- Extending, and not contrary to this verse, and not inappropriate to the verse, but expositing this verse in light of other ones … aim for this spirit: I can do all of Christ’s things, through all of Christ’s strength which is at work in me (for it is no longer I who live, but Christ lives in me). The “all things” of Philippians 4:13 should be thought of as Christ’s things, all of Christ’s things.
- And the context of Philippians 4:13 guides us to this understanding. Many will assume that this is a verse about the believer’s ability to control his environment through a kind of self-talk or mind-control (which ends up in a version of matter-control), by which a faith-filled person can change his reality, making life or the world better for himself. And if Christ’s power helps us get to this better state more efficiently, then that is most useful! Well, Philippians 4 is actually about Paul’s resolve to be content, whatever the circumstances. Paul praises God because God has taught Paul (through many years and many trials) how to be satisfied in God, even when Paul was in a state of need, even when Paul was hungry, even when Paul lacked. I dare say (this is another rebuke to me; you?) that most Christians do not even want to have such a power (to be content with little). Have you ever prayed for such a gift?! And if we read beyond this favorite (but misunderstood) verse, we find ourselves in the midst of a thank-you note, from Paul to the church of Philippi. Paul expresses his gratitude and thanksgiving, that God used their generosity to meet Paul’s need. So this pillow verse is not (again) about the power of mind-over-matter, but it is about the power of the Holy Spirit over our typical self-centeredness, to convince us that others matter, and that my more-than-enough at this moment may be God’s very provision to supply the need of another … in order that all of God’s people are sufficiently supplied, so that God gets the glory.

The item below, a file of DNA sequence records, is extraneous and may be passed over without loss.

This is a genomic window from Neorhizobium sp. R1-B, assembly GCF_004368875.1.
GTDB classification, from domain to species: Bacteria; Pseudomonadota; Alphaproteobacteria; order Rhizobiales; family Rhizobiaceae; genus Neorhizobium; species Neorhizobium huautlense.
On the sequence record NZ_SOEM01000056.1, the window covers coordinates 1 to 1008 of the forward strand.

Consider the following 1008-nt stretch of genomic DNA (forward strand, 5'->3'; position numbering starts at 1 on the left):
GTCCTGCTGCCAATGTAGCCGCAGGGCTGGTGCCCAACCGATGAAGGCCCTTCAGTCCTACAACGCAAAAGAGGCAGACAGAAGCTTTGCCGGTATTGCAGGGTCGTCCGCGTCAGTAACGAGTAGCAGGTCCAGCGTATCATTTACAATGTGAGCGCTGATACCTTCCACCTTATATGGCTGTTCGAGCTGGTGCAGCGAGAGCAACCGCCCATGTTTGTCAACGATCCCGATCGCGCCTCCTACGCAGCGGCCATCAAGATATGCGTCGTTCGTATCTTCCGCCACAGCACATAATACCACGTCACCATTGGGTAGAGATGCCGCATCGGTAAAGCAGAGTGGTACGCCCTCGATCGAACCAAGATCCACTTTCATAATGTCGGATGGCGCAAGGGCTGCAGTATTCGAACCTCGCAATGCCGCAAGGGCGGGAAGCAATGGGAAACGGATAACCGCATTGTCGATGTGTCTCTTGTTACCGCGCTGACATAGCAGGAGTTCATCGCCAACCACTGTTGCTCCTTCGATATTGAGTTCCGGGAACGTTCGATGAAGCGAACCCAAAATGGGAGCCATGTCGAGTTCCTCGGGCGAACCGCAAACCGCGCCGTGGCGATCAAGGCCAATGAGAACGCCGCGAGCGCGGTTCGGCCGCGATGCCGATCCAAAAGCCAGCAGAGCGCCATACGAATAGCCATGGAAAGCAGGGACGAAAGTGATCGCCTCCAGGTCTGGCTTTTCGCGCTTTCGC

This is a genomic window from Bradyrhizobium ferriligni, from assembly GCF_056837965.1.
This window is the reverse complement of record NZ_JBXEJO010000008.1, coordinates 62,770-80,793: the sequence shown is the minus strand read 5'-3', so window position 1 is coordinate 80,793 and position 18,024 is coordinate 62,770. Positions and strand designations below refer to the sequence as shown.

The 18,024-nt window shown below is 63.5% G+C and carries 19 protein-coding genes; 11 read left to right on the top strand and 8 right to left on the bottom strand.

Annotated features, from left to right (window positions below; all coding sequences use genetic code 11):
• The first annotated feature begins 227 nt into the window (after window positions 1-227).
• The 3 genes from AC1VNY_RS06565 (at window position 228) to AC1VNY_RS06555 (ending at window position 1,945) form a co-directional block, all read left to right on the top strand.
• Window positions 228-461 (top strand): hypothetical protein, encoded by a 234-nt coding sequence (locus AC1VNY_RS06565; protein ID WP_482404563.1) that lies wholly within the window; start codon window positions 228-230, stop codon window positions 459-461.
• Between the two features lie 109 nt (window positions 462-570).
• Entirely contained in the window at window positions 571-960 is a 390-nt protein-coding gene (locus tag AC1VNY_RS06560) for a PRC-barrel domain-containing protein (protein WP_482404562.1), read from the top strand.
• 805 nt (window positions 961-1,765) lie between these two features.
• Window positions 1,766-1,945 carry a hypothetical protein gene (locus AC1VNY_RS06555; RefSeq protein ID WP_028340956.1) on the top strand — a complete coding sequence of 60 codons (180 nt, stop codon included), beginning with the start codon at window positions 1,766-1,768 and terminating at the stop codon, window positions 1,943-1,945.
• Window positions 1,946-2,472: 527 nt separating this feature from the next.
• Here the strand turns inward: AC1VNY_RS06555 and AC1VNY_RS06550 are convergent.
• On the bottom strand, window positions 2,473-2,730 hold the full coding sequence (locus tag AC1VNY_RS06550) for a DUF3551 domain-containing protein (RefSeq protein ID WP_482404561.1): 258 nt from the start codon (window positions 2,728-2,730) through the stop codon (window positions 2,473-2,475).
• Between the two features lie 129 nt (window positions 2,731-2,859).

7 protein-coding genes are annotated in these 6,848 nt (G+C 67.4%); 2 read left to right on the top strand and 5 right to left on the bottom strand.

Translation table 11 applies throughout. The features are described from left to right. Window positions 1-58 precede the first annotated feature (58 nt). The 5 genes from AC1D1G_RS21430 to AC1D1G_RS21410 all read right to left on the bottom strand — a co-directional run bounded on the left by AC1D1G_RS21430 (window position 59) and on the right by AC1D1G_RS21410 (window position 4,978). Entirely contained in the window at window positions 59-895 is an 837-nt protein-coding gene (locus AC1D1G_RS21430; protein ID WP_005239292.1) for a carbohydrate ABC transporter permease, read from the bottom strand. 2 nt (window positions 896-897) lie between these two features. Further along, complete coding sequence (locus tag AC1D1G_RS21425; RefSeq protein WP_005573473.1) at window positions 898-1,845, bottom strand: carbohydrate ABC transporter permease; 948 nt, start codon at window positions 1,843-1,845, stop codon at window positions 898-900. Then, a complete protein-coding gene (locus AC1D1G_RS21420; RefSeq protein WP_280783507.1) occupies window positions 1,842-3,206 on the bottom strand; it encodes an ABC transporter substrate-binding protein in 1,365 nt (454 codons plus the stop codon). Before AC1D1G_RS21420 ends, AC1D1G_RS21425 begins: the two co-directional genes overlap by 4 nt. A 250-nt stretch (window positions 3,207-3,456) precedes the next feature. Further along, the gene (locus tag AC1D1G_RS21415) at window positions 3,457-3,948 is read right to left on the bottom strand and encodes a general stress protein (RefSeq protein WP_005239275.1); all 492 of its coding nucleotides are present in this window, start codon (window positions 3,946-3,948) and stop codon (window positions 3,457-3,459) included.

Our call to worship today came from the classic chapter about God’s gift of the Holy Spirit; later we will hear a sermon on Acts 2. So I have been wondering: What does the Holy Spirit have to do with communion? Is this a question for ministerial students during their presbytery exams!? Not really. It is vital that all of us (laymen and ordained alike) know what is happening here, what we are doing now, and Who is responsible for bringing us into such a rich feast. Behold ~ the invisible Spirit!
- One of our primary duties before coming to this Table is to examine ourselves. God urges us to take a good hard look, deep down inside. To do this sincerely and honestly, we need the Holy Spirit to illumine our darkness, and just as certainly to assure us that His love abides in and on us, even as He causes us to grow in honesty about our offensive sin and our complete dependence.